Usually, you are put in a private exam room, to undergo an exam and ultrasound, and receive oral medications that may include a pain reliever and anti-anxiety medication for relaxation, if laminaria is required for overnight dilation. Having the Ultrasound and seeing my baby was a horrible thing; I knew I would be killing my own blood in a matter of hours.
During the laminaria insertion, you’ll be awake. If someone accompanies you, he or she can remain in the exam room, if you wish. The doctor will:
- Place a speculum to view inside your vagina.
- Clean the cervix with gauze soaked in soap.
- Apply numbing medication (local anesthesia) to the cervix.
- Insert laminaria into your cervix, the opening to the uterus. The laminaria insertion takes about five to 10 minutes.
After the procedure, you will rest for a few minutes. You may experience cramping and spotting. You may get dressed when you feel able. We will give you detailed instructions on how to take care of your body overnight and how to prepare for the next day’s procedure. I had to stay at the hospital due to heavy cramping and vomiting.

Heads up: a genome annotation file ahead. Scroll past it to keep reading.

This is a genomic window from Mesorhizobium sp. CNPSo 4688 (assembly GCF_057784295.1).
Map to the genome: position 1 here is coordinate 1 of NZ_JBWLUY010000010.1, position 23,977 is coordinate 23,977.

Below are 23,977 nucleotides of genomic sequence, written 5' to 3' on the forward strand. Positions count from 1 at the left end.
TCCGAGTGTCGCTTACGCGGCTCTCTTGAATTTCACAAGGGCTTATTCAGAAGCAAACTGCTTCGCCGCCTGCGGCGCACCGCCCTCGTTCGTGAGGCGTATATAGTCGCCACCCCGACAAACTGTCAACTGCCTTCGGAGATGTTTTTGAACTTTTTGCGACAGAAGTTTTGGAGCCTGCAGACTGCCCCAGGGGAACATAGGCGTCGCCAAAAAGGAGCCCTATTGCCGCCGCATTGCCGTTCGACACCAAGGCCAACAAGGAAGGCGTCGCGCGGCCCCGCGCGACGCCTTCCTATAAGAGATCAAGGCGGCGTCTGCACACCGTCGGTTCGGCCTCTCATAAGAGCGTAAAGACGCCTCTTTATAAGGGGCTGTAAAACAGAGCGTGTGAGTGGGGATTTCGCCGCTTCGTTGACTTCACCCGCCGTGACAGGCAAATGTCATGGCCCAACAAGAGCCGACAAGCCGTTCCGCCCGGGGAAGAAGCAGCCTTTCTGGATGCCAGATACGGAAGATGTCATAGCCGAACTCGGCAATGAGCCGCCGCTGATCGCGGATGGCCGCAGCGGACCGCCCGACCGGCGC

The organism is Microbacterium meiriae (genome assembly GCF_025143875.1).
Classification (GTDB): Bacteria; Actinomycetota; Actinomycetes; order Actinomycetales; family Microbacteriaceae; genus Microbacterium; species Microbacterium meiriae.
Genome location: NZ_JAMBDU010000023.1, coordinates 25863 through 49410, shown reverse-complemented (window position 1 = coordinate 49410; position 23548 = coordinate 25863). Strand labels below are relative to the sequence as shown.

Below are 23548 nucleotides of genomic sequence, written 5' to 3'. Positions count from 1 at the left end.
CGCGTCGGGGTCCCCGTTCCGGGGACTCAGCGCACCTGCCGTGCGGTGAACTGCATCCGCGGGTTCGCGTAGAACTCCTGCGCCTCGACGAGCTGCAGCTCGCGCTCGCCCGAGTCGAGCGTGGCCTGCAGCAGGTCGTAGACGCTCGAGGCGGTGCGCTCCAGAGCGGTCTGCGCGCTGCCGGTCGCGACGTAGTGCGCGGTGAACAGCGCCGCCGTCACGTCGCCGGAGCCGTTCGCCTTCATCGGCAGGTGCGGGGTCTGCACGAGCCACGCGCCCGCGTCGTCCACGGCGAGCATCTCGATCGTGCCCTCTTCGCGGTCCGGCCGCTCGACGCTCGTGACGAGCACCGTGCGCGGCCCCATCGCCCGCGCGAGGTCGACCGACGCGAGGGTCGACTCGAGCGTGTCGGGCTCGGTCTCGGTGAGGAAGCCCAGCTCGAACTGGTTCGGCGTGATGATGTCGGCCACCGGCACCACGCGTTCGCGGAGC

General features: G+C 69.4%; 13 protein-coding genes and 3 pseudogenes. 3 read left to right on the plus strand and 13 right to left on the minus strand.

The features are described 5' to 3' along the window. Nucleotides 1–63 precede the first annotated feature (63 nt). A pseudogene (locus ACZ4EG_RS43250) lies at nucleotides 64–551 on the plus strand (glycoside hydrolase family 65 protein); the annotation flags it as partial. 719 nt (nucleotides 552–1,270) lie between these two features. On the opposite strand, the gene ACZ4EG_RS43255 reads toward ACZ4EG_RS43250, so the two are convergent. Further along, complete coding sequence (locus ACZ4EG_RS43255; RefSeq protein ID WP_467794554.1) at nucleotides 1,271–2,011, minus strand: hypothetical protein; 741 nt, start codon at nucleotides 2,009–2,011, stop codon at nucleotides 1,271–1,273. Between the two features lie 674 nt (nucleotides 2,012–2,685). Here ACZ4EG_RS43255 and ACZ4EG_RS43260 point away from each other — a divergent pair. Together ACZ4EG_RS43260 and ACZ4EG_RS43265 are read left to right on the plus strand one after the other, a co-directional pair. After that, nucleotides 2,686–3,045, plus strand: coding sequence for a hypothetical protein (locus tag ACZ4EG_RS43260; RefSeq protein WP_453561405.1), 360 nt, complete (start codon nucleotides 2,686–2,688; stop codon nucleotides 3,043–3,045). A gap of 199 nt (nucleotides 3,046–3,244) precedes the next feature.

Medication will be administered intravenously (IV) in your arm to induce anesthesia or loss of consciousness. Most women fall asleep and don’t remember the procedure. I never lost consciousness and was awake for the whole terrifying procedure!!! After you’re well relaxed (which I never relaxed), the doctor will remove the laminaria and use suction and gynecological instruments to empty your uterus, with ultrasound guidance. I watched them take out an arm and a leg separately and the rest of Charley. I remember screaming for him; they brought him over for me to hold for one minute and then he was gone. You’ll be in the operating room for about an hour, but the procedure may take from 15 to 45 minutes. I was in the operating room for approximately 2 hours.